- The Washington Times - Thursday, December 28, 2006

Was Mao Zedong a monster or an authentic Chinese hero? A selfish, unfeeling lecher or a great revolutionary who liberated China from foreign domination, poverty and disease?

Historians, journalists and many Chinese pondered these questions on Tuesday, the 113th anniversary of the birth of Mao, father of communist China.

His successors, presiding over a booming economy, refuse to answer. They also let Sept. 9, the 30th anniversary of Mao’s death at 82, pass quietly without fuss or fanfare.

In early February 1946, Mao invited me, a newly minted Associated Press correspondent, to eat with him at his modest lodgings in Yan’an, his encircled and barricaded cave capital next to the Gobi Desert. I was in Yan’an to report on negotiations to bring together the warring Nationalist and Communist factions.

The moon-faced peasant’s son met me at the door of his simple one-story house, but he no longer was the slender, wiry youth of the Long March that saved the communist rebellion in the 1930s. A lack of exercise and love of good food — apparent at our meal as one delicious dish succeeded the other — had turned Mao into a roly-poly figure. He wore scuffed, loosely tied sneakers.

Before dinner, Mao, who had an air of superior self-confidence that left me cold, sat close and carried on a lively conversation through Huang Hua, his official interpreter.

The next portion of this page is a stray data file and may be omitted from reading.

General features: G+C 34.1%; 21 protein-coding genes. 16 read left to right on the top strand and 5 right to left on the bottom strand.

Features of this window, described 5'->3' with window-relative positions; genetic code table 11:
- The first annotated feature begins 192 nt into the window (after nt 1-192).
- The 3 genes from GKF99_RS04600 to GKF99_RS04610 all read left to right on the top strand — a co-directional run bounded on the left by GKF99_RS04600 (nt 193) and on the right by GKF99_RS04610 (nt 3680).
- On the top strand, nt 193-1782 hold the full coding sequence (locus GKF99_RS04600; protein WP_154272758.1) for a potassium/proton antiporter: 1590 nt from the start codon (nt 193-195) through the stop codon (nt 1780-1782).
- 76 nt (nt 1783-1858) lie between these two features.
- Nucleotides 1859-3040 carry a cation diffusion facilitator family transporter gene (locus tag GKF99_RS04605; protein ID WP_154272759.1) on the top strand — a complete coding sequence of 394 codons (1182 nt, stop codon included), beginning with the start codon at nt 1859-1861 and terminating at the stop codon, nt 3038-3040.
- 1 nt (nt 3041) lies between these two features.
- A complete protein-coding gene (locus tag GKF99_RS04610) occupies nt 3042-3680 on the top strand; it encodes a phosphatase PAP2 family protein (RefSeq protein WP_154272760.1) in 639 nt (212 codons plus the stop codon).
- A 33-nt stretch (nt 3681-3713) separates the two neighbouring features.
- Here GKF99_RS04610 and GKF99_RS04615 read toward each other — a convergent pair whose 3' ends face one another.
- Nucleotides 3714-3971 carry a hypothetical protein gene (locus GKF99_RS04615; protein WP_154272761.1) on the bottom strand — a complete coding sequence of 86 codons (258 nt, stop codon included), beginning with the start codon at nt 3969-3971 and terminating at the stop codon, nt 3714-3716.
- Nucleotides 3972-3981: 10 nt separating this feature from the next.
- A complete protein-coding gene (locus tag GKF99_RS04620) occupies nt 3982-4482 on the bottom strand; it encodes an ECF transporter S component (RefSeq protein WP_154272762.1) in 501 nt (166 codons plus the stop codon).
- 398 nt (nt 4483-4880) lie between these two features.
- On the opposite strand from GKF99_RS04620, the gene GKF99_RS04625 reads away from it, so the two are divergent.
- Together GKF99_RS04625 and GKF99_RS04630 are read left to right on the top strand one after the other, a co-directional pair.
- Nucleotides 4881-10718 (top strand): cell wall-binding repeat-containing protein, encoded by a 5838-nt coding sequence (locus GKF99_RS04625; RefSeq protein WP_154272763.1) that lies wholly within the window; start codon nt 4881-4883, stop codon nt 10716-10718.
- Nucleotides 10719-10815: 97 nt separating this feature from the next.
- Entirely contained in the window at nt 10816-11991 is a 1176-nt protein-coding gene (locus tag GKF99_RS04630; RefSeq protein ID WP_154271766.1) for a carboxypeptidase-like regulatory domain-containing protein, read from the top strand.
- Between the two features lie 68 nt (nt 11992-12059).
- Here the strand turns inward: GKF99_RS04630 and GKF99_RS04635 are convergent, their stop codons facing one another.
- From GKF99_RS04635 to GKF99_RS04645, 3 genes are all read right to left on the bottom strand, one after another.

Because Mao was sidelined with exhaustion after failed talks with Nationalist leader Chiang Kai-shek, I spent my first two months in Yan’an interviewing and updating the biographies of China’s colorful revolutionaries, including Zhou Enlai, Mao’s protege and later prime minister; He Long, the feared “Bandit General”; Peng Dehuai, the homely but gentle deputy army commander; and Mao’s fascinating, strong-willed third wife, Jiang Qing.

It was a cast of characters in a turbulent Chinese drama to come. They all accorded Mao the respect due a leader, but one seldom saw him chatting with them. Few would have predicted that an increasingly paranoid Mao would denounce most of his supporters and condemn some to torture and death once they had helped him conquer China.

I met Mao almost daily during my months in Yan’an. He appeared at the Saturday night dances at the military compound, whirling about with partners half his size. We sat next to each other at the Peking opera, performed in a drafty barnlike building but with all the care and silk costumes the production demanded.

We also talked frequently about the state of the negotiations. Mao remained optimistic about their outcome until Chiang Kai-shek refused to apply the cease-fire secured by American Army Gen. George C. Marshall to the vast industrial area of Manchuria.

I stayed in Yan’an until a week or so before it fell to the Nationalists in March 1947 and Mao once more led his troops into the Chinese wilderness.

At the airport, leaving for the last time, I bumped into Mao and noted it was a bleak day for the revolution he had waged for 26 years. His reply revealed the unflappable, confident leader that he was.

“Lo te li,” he said, using my Chinese name and looking me in the eye. “I invite you to visit me in Peking two years from now.”